In prior versions, NIST provided a spreadsheet version of the entire framework. With this new tool, you can modify the framework before exporting a spreadsheet version. For example, if you want to cross-reference the controls with the Center for Internet Security’s guidance or just want CSF items that apply to a specific NIST family, both can be accomplished with this tool. 

Whether you are an auditor looking for an audit program or an implementor of the framework controls, this tool puts the framework at your fingertips. 

Quick-start guides 

There are a number of guides that can help organizations adopt or improve their adoption of the framework. One of the most useful for organizations that have not yet adopted a framework (or are just beginning the process) is the Small Business Quick-Start Guide. This guide helps organizations move from having unorganized policies and procedures to developing cybersecurity efforts that will support the formal adoption of the NIST CSF 2.0. This guide can assist organizations of any size as an onramp to the NIST CSF. It can be accessed directly at

Community profiles and implementation examples 

If you are looking for examples of how other organizations are utilizing the CSF, NIST provides two great resources: 

Community profiles: These profiles detail how the CSF is utilized by multiple organizations in a community. The NIST National Cybersecurity Center of Excellence has worked with communities to develop community profiles for a variety of use cases. The goal is to help organizations understand how their peers are leveraging the framework. These profiles are available for versions 1.0, 1.1 and 2.0 of the CSF and can be viewed at  

Developing your own organizational profile will help define the current state and the ultimate target state of your cybersecurity posture. In a profile, you can define, tailor, assess, prioritize, and communicate outcomes by considering an organization’s mission objectives, stakeholder expectations, threat landscape and requirements. This will allow you to prioritize actions and better utilize resources. Guidance for developing this profile is available at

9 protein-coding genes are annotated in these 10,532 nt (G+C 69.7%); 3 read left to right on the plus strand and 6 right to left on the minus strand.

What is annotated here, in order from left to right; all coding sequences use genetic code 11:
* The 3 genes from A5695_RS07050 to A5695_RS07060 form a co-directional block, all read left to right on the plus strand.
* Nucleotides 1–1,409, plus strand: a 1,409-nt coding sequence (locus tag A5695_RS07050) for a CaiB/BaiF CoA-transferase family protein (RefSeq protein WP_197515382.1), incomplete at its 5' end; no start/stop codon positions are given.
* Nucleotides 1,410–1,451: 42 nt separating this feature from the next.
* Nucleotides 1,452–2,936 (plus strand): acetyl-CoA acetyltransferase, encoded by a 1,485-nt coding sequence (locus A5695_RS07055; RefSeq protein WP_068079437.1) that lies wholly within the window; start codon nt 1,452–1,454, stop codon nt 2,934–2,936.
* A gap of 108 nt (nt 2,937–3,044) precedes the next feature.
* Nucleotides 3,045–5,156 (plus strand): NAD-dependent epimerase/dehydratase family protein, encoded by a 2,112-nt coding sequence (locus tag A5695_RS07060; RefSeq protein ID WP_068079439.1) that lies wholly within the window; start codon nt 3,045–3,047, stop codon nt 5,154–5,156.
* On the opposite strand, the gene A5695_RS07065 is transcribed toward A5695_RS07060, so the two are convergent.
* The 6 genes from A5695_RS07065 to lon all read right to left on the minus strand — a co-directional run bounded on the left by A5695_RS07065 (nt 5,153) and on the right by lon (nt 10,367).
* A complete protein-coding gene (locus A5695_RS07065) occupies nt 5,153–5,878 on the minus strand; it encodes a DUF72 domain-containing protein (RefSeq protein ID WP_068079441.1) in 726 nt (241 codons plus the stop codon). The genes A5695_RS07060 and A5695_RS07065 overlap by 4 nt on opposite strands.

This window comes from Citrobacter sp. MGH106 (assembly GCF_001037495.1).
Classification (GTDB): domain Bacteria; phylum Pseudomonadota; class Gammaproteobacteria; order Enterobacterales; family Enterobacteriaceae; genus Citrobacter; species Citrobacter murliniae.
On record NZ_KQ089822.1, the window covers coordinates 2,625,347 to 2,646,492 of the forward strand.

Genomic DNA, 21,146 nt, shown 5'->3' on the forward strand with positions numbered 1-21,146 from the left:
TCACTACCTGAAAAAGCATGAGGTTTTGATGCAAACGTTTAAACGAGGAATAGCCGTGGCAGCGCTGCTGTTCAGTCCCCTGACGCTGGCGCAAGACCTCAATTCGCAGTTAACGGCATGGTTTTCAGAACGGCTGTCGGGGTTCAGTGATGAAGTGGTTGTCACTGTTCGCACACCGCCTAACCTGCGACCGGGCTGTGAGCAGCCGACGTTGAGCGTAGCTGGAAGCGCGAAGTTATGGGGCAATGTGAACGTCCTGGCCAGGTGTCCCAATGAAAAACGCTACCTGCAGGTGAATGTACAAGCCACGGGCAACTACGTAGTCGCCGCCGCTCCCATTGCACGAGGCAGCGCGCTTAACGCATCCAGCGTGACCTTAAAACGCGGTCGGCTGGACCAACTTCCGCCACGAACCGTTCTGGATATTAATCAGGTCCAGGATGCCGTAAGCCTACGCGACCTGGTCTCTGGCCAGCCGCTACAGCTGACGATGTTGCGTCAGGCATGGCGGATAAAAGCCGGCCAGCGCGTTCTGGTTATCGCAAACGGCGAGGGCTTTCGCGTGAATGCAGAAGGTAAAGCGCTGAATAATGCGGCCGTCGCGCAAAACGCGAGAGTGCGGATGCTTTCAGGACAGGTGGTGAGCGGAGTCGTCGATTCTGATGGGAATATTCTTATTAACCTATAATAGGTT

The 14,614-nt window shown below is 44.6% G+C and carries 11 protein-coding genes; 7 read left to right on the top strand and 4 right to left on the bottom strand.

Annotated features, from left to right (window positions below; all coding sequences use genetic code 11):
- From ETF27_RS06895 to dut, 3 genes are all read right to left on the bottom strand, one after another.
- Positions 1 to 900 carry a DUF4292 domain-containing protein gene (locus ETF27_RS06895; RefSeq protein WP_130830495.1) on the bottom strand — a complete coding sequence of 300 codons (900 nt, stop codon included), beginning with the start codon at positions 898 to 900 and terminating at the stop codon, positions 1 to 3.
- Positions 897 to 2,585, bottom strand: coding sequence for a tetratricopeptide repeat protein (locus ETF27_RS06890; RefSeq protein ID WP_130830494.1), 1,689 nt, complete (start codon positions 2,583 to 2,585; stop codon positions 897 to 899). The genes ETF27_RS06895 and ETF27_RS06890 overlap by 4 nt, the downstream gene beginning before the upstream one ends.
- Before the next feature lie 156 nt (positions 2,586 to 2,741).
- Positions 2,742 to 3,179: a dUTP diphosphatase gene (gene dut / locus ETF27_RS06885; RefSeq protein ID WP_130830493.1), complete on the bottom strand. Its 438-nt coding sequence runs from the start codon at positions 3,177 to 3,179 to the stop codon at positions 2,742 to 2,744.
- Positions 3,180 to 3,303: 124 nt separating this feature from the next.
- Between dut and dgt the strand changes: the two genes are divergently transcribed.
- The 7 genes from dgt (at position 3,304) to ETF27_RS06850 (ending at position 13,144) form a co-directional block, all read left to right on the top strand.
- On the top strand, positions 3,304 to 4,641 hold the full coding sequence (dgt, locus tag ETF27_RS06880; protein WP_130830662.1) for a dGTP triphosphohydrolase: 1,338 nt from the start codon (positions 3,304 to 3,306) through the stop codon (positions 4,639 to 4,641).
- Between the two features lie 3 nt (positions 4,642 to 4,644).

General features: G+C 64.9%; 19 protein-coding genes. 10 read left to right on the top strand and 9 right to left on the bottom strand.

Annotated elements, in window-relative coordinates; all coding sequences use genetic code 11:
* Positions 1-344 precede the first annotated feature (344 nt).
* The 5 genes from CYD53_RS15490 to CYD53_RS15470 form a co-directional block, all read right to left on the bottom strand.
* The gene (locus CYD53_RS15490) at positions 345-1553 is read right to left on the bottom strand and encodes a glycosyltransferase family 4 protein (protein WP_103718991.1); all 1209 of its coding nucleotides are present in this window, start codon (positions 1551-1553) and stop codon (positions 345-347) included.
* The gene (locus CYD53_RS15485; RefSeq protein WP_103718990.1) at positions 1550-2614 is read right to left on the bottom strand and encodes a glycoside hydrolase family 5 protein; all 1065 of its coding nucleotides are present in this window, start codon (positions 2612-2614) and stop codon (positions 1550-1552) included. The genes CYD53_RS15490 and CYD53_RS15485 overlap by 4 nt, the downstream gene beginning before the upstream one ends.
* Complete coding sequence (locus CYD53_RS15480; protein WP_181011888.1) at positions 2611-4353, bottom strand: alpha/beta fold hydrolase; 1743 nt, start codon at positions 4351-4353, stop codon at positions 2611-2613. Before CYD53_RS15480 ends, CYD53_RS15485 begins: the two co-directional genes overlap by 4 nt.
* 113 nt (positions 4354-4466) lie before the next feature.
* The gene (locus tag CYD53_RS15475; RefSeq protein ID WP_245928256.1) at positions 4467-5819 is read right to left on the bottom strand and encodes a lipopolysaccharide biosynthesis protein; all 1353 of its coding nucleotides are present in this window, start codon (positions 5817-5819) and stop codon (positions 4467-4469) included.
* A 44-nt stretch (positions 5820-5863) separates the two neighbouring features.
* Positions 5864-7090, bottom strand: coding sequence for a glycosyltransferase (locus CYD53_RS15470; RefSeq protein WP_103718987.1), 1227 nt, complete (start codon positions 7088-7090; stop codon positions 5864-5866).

Implementation examples: If you are looking for more detail than the profiles offer, these examples can give more of a step-by-step look at how other organizations have implemented the CSF. Many organizations with different needs, different sizes and different goals use the framework. These examples can help organizations find a similar use case, and they provide the early adoption steps that can help overcome the initial hurdle in adopting a framework. 

Continuing support 

This update to the CSF represents a major milestone in NIST’s support of the framework. After its initial publication in 2014, the CSF was updated in 2018 to version 1.1; version 2.0 makes the framework much more adoptable to organizations of many sizes and technical complexity. More importantly, it signals the importance of the framework to NIST and indicates that the tools developed to assist in implementing the CSF will continue to improve.  

Ultimately, the CSF framework should be viewed as a flexible resource that can help organizations enhance their overall cybersecurity maturity. Version 2.0 adds depth and, more importantly, tools that can help organizations in their mission to better protect their information assets. 

Jeffrey T. Lemmermann is an information assurance auditor and consultant for SynerComm and is the Wisconsin Champion for the Certified Information Technology Professional program.  Connect with him on LinkedIn at: